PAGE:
The US state of South Dakota has brought in new measures which will allow Christian adoption agencies to operate in line with their religious beliefs.
Last week, Governor Dennis Daugaard signed a Bill which will prevent “adverse action” against such agencies.
The move has been welcomed by a number of pro-family organisations.
Senate Bill 149 states that: “No child-placement agency may be required to provide any service that conflicts with, or provide any service under circumstances that conflict with any sincerely-held religious belief or moral conviction of the child-placement agency”.
It adds that religious beliefs must be outlined in a “written policy, statement of faith, or other document adhered to by a child-placement agency”.
South Dakota Family Policy Council say the Bill will ensure that Christian adoption agencies will not be forced “to abandon their sincerely-held religious beliefs or moral convictions in their placement decisions”.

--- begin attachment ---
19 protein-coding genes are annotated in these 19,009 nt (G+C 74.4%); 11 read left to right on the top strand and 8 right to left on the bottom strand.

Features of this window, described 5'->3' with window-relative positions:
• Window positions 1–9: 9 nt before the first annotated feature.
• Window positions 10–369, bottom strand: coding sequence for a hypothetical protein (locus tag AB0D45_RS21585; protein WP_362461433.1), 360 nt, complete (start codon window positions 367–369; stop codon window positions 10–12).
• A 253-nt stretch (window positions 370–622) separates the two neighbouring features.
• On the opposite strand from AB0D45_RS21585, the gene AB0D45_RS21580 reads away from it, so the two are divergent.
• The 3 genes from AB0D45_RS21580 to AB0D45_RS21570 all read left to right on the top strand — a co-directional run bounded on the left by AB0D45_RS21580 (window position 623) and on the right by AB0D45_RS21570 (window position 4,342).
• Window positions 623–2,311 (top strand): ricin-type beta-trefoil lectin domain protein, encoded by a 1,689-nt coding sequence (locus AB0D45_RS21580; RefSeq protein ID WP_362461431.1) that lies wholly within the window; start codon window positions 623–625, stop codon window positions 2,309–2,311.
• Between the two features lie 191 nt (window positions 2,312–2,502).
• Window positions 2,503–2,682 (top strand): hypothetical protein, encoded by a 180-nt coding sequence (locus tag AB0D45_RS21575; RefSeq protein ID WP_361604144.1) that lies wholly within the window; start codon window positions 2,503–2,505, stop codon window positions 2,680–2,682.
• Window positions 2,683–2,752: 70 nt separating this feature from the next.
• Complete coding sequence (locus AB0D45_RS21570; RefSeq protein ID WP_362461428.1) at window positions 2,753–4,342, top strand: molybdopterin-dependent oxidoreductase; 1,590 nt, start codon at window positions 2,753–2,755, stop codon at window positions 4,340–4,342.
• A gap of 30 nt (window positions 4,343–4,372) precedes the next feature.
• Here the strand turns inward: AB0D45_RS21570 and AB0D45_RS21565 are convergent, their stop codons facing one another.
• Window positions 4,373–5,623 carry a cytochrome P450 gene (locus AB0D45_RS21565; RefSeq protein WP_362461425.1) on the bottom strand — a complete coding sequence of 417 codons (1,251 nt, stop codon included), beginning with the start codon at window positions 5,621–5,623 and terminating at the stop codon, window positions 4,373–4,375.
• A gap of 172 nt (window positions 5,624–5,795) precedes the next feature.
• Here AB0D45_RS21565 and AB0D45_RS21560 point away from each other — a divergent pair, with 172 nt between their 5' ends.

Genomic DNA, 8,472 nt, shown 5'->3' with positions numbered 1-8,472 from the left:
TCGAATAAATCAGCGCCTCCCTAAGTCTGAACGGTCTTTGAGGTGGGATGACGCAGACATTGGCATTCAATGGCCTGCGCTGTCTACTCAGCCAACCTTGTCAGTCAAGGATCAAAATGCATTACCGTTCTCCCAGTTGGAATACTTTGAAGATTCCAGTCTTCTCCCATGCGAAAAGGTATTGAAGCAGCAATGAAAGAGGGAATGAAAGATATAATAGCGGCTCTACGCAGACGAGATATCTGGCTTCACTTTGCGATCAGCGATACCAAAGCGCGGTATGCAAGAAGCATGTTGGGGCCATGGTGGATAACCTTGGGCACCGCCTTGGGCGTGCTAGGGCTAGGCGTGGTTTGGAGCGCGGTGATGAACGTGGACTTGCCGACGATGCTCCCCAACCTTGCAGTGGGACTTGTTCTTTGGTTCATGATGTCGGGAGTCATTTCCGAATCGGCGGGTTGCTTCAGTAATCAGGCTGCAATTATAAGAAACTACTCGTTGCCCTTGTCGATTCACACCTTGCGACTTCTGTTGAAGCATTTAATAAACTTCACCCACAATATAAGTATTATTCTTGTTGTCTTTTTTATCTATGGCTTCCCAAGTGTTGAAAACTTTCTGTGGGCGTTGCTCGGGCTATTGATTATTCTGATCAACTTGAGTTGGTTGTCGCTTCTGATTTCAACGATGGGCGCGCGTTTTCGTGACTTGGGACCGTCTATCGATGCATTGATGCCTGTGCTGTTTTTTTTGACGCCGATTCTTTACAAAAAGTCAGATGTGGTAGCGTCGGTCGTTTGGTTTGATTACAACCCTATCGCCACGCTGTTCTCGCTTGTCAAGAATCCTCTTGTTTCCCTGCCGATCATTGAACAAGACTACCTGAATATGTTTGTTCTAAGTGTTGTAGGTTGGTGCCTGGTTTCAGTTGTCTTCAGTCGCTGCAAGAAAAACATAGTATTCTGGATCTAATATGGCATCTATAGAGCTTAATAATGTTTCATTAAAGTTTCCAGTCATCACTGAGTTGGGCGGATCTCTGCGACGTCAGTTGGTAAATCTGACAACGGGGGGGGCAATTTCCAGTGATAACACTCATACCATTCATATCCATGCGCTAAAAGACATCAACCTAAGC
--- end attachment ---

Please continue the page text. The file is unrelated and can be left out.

Governor Daugaard said: “I’m worried that a child placement agency may make what is in the best interest of the child a correct decision but be subject to a lawsuit by someone who has a little bit of a leg up by virtue of being in a protective class”.
“And if we can forestall that with this legislation then I’m willing to do that,” he added.
Elsewhere in the US, adoption agencies in Illinois, Massachusetts and Washington, D.C. were forced to close down for refusing to place children with same-sex couples.
The American policy group, Family Research Council, said they were pleased with the Bill which means children will not be used as “pawns” in a push to “legitimize same-sex parents”.
South Dakota follows in the footsteps of Michigan after the state brought in similar measures in 2015.
Governor Rick Snyder signed three Bills into law which prevent “adverse action” against a private agency which has a contract with the state.
Snyder’s office stated that faith-based agencies account for between 25 and 30 per cent of all foster care provision in the state.
A statement by Governor Snyder read: “The state has made significant progress in finding more forever homes for Michigan kids in recent years and that wouldn’t be possible without the public-private partnerships that facilitate the adoption process”.